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Exhibition review London Ongoing exhibitions Uncategorized

Georgia O’ Keeffe at Tate Modern

Georgia O’ Keeffe must be spinning in her grave: even though she actively protested against the interpretation of her close-up flower paintings as sexual organs, the easiest way to make someone’s face light up with recognition at the mention of her work is usually by adding “you know – the vagina-flower painter”. Tacky, perhaps, but a memorable selling point – furthermore, a feminine selling point that the artist Judy Chicago wanted to add to her work in establishing a list of notable women artists for a long overdue feminist reinterpretation of art history. However, this is a tagline Tate Modern forcibly brushed away with an exhibition which focuses on her entire legacy and her desire, at heart, to represent two recurring obsessions: the American landscape and the intense contemplative nature of still life.

The exhibition starts with a historical reconstruction of her Whitney Museum retrospective in 1946 in which O’Keeffe presented her work during her lifetime, complete with sightly kitsch showroom-like curtain-tables. This had the advantage of setting the tone for the rest of the exhibition – a reappraisal of her work without additional reinterpretations and frills – but falls slightly flat visually in such a large opening room. It then leads on to little-known abstract works from the early 1910s, working towards representing music through abstract colour and form. The vibrant colours and organic shapes are captivating and mysterious, drawing us into contemplation of the flat, yet infinitely expressive surface. Of course, they seem to announce the future, worldwide famous flower paintings but less with the nature of these “sexual” or “feminine” soft folds and colours, and more with a way of looking. As we move from cosmic colour-music to tulips, jimson weeds and orchids, a quote by the artist is particularly strong and resonates through the display of flowers, their delicacy made monumental and contemplative.

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Georgia O’Keeffe, Jimson Weed/White Flower No. 1, 1932, Oil paint on canvas, 48 x 40 inches, Crystal Bridges Museum of American Art, Arkansas, USA Photography by Edward C. Robison III © 2016 Georgia O’Keeffe Museum/DACS, London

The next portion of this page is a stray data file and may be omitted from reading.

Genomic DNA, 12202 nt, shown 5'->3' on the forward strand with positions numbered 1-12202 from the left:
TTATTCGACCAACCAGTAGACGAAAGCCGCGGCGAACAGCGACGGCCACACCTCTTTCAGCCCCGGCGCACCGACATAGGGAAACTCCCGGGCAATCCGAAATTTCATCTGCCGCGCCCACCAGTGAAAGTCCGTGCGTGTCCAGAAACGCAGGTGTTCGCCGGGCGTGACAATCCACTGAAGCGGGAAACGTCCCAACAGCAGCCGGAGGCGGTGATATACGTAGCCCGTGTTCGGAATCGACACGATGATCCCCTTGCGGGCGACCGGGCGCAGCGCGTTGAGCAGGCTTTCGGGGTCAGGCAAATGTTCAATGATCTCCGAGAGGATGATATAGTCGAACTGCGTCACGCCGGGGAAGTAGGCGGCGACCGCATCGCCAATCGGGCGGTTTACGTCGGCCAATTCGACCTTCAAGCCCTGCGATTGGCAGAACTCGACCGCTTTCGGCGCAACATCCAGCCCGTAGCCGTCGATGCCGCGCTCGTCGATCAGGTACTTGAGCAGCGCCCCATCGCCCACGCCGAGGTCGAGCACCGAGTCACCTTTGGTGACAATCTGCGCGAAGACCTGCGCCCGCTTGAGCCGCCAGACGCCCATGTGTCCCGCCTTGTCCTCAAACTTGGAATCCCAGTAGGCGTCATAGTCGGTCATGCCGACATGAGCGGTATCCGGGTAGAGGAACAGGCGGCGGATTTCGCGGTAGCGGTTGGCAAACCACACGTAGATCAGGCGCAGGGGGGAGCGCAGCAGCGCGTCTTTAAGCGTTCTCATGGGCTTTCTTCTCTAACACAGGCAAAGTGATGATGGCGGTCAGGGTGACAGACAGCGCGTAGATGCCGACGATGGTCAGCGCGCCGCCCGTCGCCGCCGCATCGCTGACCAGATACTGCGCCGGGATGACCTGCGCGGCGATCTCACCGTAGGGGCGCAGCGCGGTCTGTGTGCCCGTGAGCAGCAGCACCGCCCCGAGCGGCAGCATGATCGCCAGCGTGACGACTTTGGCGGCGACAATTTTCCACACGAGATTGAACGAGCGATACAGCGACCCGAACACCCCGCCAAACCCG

O’ Keeffe herself commented upon the risks of her union with the photographer Alfred Steiglitz overshadowing her own work and recognition and it seems strange, therefore, that so much room would be devoted to his photography as well. There is certainly a risk in making his work and its influence on her such a large part of the exhibition, while including so many photographs of her as his “muse” in an exhibition meant to give O’Keeffe’s work room to breathe. Nevertheless, the photographs are striking, powerful testimonies to their relation and evade any risk of O’Keeffe becoming a passive subject in any given scenario.

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Georgia O’Keeffe, Black Mesa Landscape, New Mexico / Out Back of Marie’s II, 1930, Oil on canvas mounted on board, 24 1/4 x 36 1/4 (61.6 x 92.1)Georgia O’Keeffe Museum. Gift of The Burnett Foundation © Georgia O’Keeffe Museum

The most captivating elements of the display were not the ones I expected nor the ones I knew about at all. O’ Keeffe spent a vast amount of her time painting the dry, warm, rocky landscapes of New Mexico. Heat and visions of a wild, untamed America rise from the canvas in bold yet subtle shaded of black, grey, orange and pink. Another striking surprise: the paintings of animal skulls which mingle with depictions of desert flowers. O’Keeffe, once again stubbornly rejecting Surrealist or symbolical readings of her work,  celebrates instead the vitality of these bones she considers as more alive than the animals themselves through their surface and formal dynamism. They are strange and compelling fixations, like O’Keeffe’s strange obsession with the doors of houses from New Mexico and the semi-abstract shapes they create. As far as symbolism or states of mind go, the rocky landscapes are often far more telling but also more ambiguous, with warm folds which can also become menacing chasms.